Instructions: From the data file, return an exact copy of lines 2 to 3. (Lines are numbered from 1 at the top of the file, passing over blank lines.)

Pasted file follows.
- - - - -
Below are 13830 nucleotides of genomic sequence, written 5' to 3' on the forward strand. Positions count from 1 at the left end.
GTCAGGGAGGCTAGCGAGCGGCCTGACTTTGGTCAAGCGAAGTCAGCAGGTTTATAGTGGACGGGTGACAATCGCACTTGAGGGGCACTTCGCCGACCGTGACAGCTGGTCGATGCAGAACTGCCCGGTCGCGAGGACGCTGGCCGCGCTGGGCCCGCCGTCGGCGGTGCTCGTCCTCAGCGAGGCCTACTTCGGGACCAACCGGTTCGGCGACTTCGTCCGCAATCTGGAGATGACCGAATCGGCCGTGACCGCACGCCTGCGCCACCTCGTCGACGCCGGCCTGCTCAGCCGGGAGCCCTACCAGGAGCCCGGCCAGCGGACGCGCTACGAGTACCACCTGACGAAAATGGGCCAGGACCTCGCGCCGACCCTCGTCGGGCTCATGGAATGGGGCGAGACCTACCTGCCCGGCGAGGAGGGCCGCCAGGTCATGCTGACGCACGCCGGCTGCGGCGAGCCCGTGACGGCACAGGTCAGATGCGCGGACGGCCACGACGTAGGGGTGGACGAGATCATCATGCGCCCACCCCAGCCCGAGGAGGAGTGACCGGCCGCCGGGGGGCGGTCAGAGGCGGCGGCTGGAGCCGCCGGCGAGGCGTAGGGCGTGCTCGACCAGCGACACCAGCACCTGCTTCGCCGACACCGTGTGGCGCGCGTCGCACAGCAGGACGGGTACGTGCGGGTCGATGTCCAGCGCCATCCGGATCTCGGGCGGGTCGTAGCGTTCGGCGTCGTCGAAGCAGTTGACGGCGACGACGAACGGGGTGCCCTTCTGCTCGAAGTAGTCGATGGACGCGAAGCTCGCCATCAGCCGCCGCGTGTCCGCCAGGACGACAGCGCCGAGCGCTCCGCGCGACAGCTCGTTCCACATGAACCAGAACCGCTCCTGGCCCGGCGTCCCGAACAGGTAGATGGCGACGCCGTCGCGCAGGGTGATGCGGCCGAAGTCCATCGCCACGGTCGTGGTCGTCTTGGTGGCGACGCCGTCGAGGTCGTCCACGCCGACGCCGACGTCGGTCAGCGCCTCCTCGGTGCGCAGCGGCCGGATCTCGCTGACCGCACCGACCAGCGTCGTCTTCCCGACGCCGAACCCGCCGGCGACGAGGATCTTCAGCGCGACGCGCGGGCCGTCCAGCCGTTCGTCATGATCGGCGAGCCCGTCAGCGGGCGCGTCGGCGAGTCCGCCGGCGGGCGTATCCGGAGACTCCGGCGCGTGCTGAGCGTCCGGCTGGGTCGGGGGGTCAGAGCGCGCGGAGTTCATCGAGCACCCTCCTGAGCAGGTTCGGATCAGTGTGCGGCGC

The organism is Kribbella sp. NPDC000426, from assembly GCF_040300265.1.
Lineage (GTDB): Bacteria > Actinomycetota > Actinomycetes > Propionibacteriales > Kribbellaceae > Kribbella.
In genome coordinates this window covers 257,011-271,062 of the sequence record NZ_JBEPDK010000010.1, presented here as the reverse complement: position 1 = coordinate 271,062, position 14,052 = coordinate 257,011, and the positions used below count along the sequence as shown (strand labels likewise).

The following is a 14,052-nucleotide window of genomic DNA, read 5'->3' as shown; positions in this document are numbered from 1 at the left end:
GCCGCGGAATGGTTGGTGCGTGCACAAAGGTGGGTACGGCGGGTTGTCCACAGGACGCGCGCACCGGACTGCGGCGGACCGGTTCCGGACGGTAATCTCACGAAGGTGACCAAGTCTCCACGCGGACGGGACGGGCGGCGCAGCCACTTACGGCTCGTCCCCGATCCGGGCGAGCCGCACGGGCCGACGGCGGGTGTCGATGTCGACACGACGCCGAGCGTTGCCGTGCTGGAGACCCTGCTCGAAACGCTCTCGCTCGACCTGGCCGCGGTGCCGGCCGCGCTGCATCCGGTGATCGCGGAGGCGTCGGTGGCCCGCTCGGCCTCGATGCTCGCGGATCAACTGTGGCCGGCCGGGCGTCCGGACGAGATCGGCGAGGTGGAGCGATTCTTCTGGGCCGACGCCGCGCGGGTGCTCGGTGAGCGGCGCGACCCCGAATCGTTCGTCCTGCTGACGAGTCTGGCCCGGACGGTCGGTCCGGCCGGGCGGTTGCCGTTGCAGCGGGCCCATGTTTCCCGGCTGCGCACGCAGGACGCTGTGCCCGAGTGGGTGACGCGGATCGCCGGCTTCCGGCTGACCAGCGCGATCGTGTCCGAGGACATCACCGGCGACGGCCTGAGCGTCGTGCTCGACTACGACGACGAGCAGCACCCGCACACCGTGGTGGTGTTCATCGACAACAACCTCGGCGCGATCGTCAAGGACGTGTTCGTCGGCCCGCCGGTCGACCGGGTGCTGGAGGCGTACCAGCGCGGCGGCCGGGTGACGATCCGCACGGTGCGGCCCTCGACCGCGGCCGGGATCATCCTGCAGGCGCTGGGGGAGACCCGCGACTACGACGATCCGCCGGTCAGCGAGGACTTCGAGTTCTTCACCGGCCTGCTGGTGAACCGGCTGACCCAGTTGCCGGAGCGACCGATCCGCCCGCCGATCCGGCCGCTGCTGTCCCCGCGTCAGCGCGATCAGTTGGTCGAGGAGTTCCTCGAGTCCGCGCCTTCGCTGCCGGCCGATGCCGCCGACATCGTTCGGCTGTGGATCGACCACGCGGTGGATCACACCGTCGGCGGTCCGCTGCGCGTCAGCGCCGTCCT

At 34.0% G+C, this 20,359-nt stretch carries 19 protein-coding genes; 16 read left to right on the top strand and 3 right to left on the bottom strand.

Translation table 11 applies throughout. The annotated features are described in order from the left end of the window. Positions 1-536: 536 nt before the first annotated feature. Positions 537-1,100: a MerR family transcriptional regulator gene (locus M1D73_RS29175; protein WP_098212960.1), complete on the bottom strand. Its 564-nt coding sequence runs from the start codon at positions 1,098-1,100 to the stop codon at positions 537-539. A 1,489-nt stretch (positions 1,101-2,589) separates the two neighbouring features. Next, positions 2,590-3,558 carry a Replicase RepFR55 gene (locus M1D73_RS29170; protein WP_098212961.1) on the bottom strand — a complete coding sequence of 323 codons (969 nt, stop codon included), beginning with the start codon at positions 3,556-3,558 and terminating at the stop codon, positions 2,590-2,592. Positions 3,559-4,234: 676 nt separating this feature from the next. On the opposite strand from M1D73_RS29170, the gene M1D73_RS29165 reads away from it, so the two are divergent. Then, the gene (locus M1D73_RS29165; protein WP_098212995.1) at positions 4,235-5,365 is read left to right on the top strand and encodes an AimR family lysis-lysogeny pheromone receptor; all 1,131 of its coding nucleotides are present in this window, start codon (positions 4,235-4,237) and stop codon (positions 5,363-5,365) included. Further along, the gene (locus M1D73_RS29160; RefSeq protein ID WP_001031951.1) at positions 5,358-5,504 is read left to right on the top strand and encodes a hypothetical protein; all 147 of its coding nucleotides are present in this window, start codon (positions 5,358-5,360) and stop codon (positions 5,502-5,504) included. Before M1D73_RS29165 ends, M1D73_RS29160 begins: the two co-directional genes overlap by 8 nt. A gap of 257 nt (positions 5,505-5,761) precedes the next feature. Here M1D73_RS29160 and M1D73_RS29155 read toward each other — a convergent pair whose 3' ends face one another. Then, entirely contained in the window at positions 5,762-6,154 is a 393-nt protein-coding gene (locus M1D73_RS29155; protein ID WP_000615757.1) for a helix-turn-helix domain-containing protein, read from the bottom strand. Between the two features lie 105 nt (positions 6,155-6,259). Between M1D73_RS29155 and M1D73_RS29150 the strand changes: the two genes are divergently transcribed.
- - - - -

GTCAGGGAGGCTAGCGAGCGGCCTGACTTTGGTCAAGCGAAGTCAGCAGGTTTATAGTGGACGGGTGACAATCGCACTTGAGGGGCACTTCGCCGACCGTGACAGCTGGTCGATGCAGAACTGCCCGGTCGCGAGGACGCTGGCCGCGCTGGGCCCGCCGTCGGCGGTGCTCGTCCTCAGCGAGGCCTACTTCGGGACCAACCGGTTCGGCGACTTCGTCCGCAATCTGGAGATGACCGAATCGGCCGTGACCGCACGCCTGCGCCACCTCGTCGACGCCGGCCTGCTCAGCCGGGAGCCCTACCAGGAGCCCGGCCAGCGGACGCGCTACGAGTACCACCTGACGAAAATGGGCCAGGACCTCGCGCCGACCCTCGTCGGGCTCATGGAATGGGGCGAGACCTACCTGCCCGGCGAGGAGGGCCGCCAGGTCATGCTGACGCACGCCGGCTGCGGCGAGCCCGTGACGGCACAGGTCAGATGCGCGGACGGCCACGACGTAGGGGTGGACGAGATCATCATGCGCCCACCCCAGCCCGAGGAGGAGTGACCGGCCGCCGGGGGGCGGTCAGAGGCGGCGGCTGGAGCCGCCGGCGAGGCGTAGGGCGTGCTCGACCAGCGACACCAGCACCTGCTTCGCCGACACCGTGTGGCGCGCGTCGCACAGCAGGACGGGTACGTGCGGGTCGATGTCCAGCGCCATCCGGATCTCGGGCGGGTCGTAGCGTTCGGCGTCGTCGAAGCAGTTGACGGCGACGACGAACGGGGTGCCCTTCTGCTCGAAGTAGTCGATGGACGCGAAGCTCGCCATCAGCCGCCGCGTGTCCGCCAGGACGACAGCGCCGAGCGCTCCGCGCGACAGCTCGTTCCACATGAACCAGAACCGCTCCTGGCCCGGCGTCCCGAACAGGTAGATGGCGACGCCGTCGCGCAGGGTGATGCGGCCGAAGTCCATCGCCACGGTCGTGGTCGTCTTGGTGGCGACGCCGTCGAGGTCGTCCACGCCGACGCCGACGTCGGTCAGCGCCTCCTCGGTGCGCAGCGGCCGGATCTCGCTGACCGCACCGACCAGCGTCGTCTTCCCGACGCCGAACCCGCCGGCGACGAGGATCTTCAGCGCGACGCGCGGGCCGTCCAGCCGTTCGTCATGATCGGCGAGCCCGTCAGCGGGCGCGTCGGCGAGTCCGCCGGCGGGCGTATCCGGAGACTCCGGCGCGTGCTGAGCGTCCGGCTGGGTCGGGGGGTCAGAGCGCGCGGAGTTCATCGAGCACCCTCCTGAGCAGGTTCGGATCAGTGTGCGGCGC

The organism is Kribbella sp. NPDC000426, from assembly GCF_040300265.1.